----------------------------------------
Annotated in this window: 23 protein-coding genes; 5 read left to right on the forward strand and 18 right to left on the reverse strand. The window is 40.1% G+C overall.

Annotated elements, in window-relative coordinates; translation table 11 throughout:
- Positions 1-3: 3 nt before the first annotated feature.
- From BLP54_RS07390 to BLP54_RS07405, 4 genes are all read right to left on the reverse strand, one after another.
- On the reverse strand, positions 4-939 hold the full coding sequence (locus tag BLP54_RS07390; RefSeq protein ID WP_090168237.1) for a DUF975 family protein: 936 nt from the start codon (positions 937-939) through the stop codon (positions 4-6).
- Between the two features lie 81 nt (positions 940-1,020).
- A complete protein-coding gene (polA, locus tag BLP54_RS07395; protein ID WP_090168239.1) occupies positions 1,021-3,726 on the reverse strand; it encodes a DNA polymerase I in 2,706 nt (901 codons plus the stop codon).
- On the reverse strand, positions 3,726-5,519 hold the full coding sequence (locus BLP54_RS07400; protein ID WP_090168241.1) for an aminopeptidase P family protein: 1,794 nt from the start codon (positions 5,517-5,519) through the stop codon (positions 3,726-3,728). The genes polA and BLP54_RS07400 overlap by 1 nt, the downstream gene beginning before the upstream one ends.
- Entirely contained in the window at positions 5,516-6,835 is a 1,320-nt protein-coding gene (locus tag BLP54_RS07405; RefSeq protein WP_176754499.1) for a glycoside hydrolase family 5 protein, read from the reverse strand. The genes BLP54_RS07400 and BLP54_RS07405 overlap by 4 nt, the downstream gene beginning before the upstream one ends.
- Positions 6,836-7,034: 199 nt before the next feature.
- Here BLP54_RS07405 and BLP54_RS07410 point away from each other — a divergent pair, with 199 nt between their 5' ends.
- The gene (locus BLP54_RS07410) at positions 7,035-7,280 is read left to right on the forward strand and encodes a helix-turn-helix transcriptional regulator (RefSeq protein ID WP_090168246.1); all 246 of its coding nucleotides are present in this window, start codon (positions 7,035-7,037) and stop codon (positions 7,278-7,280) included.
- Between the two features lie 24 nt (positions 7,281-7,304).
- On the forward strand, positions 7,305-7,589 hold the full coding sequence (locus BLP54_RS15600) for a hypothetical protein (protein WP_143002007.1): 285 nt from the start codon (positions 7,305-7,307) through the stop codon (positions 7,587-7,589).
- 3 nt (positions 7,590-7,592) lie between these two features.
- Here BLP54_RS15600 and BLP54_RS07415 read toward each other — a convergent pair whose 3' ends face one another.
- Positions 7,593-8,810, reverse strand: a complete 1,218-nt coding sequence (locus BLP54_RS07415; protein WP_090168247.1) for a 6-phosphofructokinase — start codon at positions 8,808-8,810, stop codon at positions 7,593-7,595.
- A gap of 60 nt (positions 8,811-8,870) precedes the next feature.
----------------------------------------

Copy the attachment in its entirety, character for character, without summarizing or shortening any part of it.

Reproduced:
Annotated in this window: 23 protein-coding genes; 5 read left to right on the forward strand and 18 right to left on the reverse strand. The window is 40.1% G+C overall.

Annotated elements, in window-relative coordinates; translation table 11 throughout:
- Positions 1-3: 3 nt before the first annotated feature.
- From BLP54_RS07390 to BLP54_RS07405, 4 genes are all read right to left on the reverse strand, one after another.
- On the reverse strand, positions 4-939 hold the full coding sequence (locus tag BLP54_RS07390; RefSeq protein ID WP_090168237.1) for a DUF975 family protein: 936 nt from the start codon (positions 937-939) through the stop codon (positions 4-6).
- Between the two features lie 81 nt (positions 940-1,020).
- A complete protein-coding gene (polA, locus tag BLP54_RS07395; protein ID WP_090168239.1) occupies positions 1,021-3,726 on the reverse strand; it encodes a DNA polymerase I in 2,706 nt (901 codons plus the stop codon).
- On the reverse strand, positions 3,726-5,519 hold the full coding sequence (locus BLP54_RS07400; protein ID WP_090168241.1) for an aminopeptidase P family protein: 1,794 nt from the start codon (positions 5,517-5,519) through the stop codon (positions 3,726-3,728). The genes polA and BLP54_RS07400 overlap by 1 nt, the downstream gene beginning before the upstream one ends.
- Entirely contained in the window at positions 5,516-6,835 is a 1,320-nt protein-coding gene (locus tag BLP54_RS07405; RefSeq protein WP_176754499.1) for a glycoside hydrolase family 5 protein, read from the reverse strand. The genes BLP54_RS07400 and BLP54_RS07405 overlap by 4 nt, the downstream gene beginning before the upstream one ends.
- Positions 6,836-7,034: 199 nt before the next feature.
- Here BLP54_RS07405 and BLP54_RS07410 point away from each other — a divergent pair, with 199 nt between their 5' ends.
- The gene (locus BLP54_RS07410) at positions 7,035-7,280 is read left to right on the forward strand and encodes a helix-turn-helix transcriptional regulator (RefSeq protein ID WP_090168246.1); all 246 of its coding nucleotides are present in this window, start codon (positions 7,035-7,037) and stop codon (positions 7,278-7,280) included.
- Between the two features lie 24 nt (positions 7,281-7,304).
- On the forward strand, positions 7,305-7,589 hold the full coding sequence (locus BLP54_RS15600) for a hypothetical protein (protein WP_143002007.1): 285 nt from the start codon (positions 7,305-7,307) through the stop codon (positions 7,587-7,589).
- 3 nt (positions 7,590-7,592) lie between these two features.
- Here BLP54_RS15600 and BLP54_RS07415 read toward each other — a convergent pair whose 3' ends face one another.
- Positions 7,593-8,810, reverse strand: a complete 1,218-nt coding sequence (locus BLP54_RS07415; protein WP_090168247.1) for a 6-phosphofructokinase — start codon at positions 8,808-8,810, stop codon at positions 7,593-7,595.
- A gap of 60 nt (positions 8,811-8,870) precedes the next feature.